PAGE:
A deputy press secretary for Barack Obama's reelection campaign married an ABC reporter over the weekend. The ABC reporter, Matthew Jaffe, "covering the 2012 presidential campaign," according to his biography on the website of ABC News. "For the past year he traveled around the country covering the Republican primary, from the Iowa Straw Poll to the various debates to this year's primaries and caucuses."

The deputy press secretary Jaffe married is Katie Hogan. Many members of Obama's reelection team and the press celebrated the wedding together Saturday. 
The president's reelection team and the press celebrate a lot of things together, of course. But there's this:
Jaffe and Hogan appear to have registered for wedding gifts at Bloomingdales and Crate & Barrel. A search of BarackObama.com reveals that the newlyweds have not registered with the Obama campaign, which would have allowed well-wishers to send cash donations to the campaign instead of getting wedding gifts.
Pretty selfish, if you ask me. Then again, Jaffe and the press tend to give a lot of gifts in-kind to the president, so perhaps the cash isn't strictly necessary.

Monday, July 30, 2012

This is CNN

Fun with bumper music:

But remember, it's the Republicans engaging in the War on Women.

Home Truth

Ross Douthat, writing in the New York Times, gets to the nub of the matter:

It may seem strange that anyone could look around the pornography-saturated, fertility-challenged, family-breakdown-plagued West and see a society menaced by a repressive puritanism. But it’s clear that this perspective is widely and sincerely held.

It would be refreshing, though, if it were expressed honestly, without the “of course we respect religious freedom” facade.

If you want to fine Catholic hospitals for following Catholic teaching, or prevent Jewish parents from circumcising their sons, or ban Chick-fil-A in Boston, then don’t tell religious people that you respect our freedoms. Say what you really think: that the exercise of our religion threatens all that’s good and decent, and that you’re going to use the levers of power to bend us to your will.

There, didn’t that feel better? Now we can get on with the fight.

Do you feel better?

Sunday, July 29, 2012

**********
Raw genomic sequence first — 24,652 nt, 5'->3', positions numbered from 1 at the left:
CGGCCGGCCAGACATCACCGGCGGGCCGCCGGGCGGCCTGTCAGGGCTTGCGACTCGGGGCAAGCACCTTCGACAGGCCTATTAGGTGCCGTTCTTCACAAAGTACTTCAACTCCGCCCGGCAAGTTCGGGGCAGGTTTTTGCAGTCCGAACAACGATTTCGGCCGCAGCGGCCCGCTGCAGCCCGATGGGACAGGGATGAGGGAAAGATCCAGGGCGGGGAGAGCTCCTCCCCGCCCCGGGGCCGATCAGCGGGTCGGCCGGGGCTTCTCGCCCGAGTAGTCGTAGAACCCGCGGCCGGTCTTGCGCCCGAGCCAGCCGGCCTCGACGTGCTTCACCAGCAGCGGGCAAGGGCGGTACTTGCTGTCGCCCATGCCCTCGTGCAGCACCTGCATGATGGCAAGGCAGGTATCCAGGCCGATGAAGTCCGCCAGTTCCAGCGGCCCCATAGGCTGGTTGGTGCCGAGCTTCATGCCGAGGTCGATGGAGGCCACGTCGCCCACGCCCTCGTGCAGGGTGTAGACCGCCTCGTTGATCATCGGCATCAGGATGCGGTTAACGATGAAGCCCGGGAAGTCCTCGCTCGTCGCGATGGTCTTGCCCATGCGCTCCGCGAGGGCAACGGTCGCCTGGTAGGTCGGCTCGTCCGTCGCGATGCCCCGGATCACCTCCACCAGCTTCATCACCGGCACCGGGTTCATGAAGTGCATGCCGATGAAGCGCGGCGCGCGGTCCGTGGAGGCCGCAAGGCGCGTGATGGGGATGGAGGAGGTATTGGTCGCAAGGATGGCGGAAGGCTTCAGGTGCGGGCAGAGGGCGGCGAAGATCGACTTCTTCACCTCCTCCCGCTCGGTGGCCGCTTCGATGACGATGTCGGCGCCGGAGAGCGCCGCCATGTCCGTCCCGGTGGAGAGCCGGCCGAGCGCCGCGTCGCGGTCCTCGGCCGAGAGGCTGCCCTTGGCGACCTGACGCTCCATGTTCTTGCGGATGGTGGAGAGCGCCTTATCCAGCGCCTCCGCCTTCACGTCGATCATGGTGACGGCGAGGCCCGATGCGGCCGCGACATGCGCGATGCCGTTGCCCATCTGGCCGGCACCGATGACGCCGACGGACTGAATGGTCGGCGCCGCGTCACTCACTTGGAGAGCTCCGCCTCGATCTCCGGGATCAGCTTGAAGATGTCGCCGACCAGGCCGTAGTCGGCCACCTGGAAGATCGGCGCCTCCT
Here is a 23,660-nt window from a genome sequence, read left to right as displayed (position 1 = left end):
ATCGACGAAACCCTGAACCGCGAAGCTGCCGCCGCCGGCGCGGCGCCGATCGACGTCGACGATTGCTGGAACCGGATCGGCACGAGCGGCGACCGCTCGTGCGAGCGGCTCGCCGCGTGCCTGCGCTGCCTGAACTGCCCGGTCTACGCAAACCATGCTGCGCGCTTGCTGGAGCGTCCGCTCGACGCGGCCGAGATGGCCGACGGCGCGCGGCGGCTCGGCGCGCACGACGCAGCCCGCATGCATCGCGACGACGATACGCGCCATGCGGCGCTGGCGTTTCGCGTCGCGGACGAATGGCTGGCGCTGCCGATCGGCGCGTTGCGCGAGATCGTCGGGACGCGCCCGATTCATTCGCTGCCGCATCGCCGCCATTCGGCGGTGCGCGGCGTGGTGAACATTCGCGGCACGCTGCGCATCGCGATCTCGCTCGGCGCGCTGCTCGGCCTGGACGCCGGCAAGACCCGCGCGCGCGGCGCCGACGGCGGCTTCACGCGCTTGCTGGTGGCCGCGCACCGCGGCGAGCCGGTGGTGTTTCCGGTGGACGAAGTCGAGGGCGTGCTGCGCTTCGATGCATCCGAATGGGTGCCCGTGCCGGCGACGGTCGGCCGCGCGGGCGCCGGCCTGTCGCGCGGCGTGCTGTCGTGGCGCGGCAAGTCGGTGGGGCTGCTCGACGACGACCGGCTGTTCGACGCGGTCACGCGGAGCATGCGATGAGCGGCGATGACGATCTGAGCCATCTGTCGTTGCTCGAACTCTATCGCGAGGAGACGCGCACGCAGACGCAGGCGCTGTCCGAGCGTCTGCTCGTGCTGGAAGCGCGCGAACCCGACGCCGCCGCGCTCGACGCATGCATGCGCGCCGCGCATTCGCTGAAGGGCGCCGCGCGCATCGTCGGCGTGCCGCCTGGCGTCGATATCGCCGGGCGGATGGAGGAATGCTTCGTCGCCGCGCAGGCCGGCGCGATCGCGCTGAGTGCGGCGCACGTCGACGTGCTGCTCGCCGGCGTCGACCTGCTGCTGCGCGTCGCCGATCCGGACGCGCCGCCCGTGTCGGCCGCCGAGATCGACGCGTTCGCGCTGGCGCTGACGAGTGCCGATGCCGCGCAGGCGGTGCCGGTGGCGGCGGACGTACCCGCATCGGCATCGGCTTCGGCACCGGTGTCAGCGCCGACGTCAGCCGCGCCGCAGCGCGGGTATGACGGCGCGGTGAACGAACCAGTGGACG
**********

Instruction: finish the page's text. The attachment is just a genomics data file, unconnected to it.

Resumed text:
Public Relations

It might be coincidental:
The public relations head of fast-food chain Chick-fil-A died suddenly early Friday, according to media reports. Donald Perry, the fast food chain's vice president of corporate public relations, reportedly died of a heart attack Friday morning.
It could have been the stress of the last week. He might have eaten too many chicken sammiches, too. Can't rule that out. What's more interesting is the reaction. A random sampling of enlightened commentary on the issue:

Am I the only one that thinks the irony of this is hilarious??!


Maybe Dan Cathy will go next? :)

Is their god trying to send a message?

Thank you God for taking that biggot from this world before his words can hurt any of your other children.

This is too funny. Satan has called his boy home.

The last thing all those retired tea-baggers need to do is hoveround their fat asses into a chick-fil-a to support republican Jesus by adding another tire of fat around their midsection. Nothing says “I support family values” like needing six line-backers to carry your coffin.

Feel the love.

Friday, July 27, 2012

Chicago Values in Action

Here's how they roll:

 A federal grand jury has formally indicted a former Chicago alderman and a former Cook County commissioner for alleged corruption.

Thursday's 10-count indictment accuses the former alderman, Ambrosio Medrano, and the one-time commissioner, Joseph Moreno, of trying to accept kickbacks in schemes that included selling bandages to public hospitals.
By the way, this isn't the same Joe Moreno who is battling Chick-fil-A. There's an inexhaustible supply of corrupt politicians in Cook County, Illinois.

Thursday, July 26, 2012

Playing Chicken

You can believe what you want, but only on certain issues, apparently. That's the lesson we learn from Chicago Alderman Proco "Joe" Moreno, who feels the need to save his ward from the pernicious effects of bad thoughts chicken:

A Chicago alderman wants to kill Chick-fil-A's plans to build a restaurant in his increasingly trendy Northwest Side ward because the fast-food chain's top executive vocally opposes gay marriage.

Ald. Proco "Joe" Moreno announced this week that he will block Chick-fil-A's effort to build its second Chicago store, which would be in the Logan Square neighborhood, following company President Dan Cathy's remarks last week that he was "guilty as charged" for supporting the biblical definition of marriage as between a man and woman.

"If you are discriminating against a segment of the community, I don't want you in the 1st Ward," Moreno told the Tribune on Tuesday.

Moreno stated his position in strong terms, referring to Cathy's "bigoted, homophobic comments" in a proposed opinion page piece that an aide also sent to Tribune reporters. "Because of this man's ignorance, I will now be denying Chick-fil-A's permit to open a restaurant in the 1st Ward."